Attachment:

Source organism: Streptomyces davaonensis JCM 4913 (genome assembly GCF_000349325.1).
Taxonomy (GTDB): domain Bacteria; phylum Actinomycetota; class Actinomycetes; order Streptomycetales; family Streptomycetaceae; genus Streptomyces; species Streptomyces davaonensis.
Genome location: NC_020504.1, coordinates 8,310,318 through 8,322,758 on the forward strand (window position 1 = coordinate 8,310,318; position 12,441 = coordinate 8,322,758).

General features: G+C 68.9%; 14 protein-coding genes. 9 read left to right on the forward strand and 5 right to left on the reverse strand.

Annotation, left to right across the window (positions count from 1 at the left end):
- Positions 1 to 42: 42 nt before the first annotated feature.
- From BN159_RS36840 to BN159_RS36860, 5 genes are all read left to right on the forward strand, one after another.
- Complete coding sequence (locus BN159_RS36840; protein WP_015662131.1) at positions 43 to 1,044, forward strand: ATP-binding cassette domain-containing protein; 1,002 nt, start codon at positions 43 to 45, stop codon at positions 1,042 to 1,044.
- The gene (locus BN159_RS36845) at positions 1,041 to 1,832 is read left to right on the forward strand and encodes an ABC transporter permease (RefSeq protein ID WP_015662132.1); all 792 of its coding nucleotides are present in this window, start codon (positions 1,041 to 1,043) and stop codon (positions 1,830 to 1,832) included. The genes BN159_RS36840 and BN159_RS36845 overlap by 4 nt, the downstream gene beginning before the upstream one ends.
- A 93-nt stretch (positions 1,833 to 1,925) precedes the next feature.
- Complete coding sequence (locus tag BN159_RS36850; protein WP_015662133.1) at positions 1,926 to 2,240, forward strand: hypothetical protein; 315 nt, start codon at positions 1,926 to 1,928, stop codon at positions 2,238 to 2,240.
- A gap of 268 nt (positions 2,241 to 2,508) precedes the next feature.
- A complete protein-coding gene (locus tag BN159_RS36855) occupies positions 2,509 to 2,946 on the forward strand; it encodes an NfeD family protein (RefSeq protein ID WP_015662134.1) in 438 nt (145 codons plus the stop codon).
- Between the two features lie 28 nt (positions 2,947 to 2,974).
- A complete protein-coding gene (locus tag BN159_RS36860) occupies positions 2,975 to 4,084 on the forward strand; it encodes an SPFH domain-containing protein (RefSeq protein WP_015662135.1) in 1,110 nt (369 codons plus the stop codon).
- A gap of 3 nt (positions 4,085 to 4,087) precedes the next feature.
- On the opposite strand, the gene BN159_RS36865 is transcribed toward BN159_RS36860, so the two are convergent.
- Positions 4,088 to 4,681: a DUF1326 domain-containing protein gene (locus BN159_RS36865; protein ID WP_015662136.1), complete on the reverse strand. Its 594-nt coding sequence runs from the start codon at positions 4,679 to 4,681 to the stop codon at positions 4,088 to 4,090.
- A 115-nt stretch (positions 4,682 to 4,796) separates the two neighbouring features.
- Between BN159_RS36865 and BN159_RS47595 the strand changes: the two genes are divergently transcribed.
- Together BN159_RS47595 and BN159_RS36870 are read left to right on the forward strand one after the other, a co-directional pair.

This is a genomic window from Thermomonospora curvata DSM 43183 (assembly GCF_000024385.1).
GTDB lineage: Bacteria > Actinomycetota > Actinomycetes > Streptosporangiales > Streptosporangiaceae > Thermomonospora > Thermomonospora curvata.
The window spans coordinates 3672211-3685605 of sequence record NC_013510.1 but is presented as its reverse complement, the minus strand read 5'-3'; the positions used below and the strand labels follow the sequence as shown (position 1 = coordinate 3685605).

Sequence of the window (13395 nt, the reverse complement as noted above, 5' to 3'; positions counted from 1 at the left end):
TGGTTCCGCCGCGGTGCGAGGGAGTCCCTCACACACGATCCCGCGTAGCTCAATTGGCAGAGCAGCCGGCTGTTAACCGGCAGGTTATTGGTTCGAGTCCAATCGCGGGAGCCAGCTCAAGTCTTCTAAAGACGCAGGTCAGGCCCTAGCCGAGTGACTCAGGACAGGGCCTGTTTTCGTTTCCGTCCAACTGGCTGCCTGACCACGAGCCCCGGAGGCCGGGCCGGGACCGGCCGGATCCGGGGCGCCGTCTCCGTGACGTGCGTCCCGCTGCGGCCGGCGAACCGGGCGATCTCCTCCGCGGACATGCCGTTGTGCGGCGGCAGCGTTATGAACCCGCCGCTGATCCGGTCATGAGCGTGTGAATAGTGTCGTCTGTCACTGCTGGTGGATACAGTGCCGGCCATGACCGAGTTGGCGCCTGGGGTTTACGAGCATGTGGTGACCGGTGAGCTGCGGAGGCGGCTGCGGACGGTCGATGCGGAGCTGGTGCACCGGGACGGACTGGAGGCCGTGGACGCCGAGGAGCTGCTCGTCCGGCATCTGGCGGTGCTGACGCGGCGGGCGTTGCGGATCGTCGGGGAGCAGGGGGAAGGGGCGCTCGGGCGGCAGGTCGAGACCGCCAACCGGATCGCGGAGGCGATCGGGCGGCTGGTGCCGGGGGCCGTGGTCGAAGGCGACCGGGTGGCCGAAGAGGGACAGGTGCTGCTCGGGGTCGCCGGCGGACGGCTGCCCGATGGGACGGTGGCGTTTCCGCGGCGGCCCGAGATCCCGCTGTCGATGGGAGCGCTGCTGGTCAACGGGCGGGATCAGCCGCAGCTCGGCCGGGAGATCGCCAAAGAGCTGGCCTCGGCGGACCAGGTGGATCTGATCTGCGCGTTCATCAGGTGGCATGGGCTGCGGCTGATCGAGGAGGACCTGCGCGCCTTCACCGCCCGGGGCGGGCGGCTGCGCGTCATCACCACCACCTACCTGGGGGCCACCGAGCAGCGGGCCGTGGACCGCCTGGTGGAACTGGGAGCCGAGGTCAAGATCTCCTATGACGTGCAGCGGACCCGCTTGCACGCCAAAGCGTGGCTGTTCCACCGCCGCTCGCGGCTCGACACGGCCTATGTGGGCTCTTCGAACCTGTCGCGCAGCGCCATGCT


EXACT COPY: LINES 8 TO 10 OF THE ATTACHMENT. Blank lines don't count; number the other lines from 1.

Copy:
- Complete coding sequence (locus BN159_RS36840; protein WP_015662131.1) at positions 43 to 1,044, forward strand: ATP-binding cassette domain-containing protein; 1,002 nt, start codon at positions 43 to 45, stop codon at positions 1,042 to 1,044.
- The gene (locus BN159_RS36845) at positions 1,041 to 1,832 is read left to right on the forward strand and encodes an ABC transporter permease (RefSeq protein ID WP_015662132.1); all 792 of its coding nucleotides are present in this window, start codon (positions 1,041 to 1,043) and stop codon (positions 1,830 to 1,832) included. The genes BN159_RS36840 and BN159_RS36845 overlap by 4 nt, the downstream gene beginning before the upstream one ends.
- A 93-nt stretch (positions 1,833 to 1,925) precedes the next feature.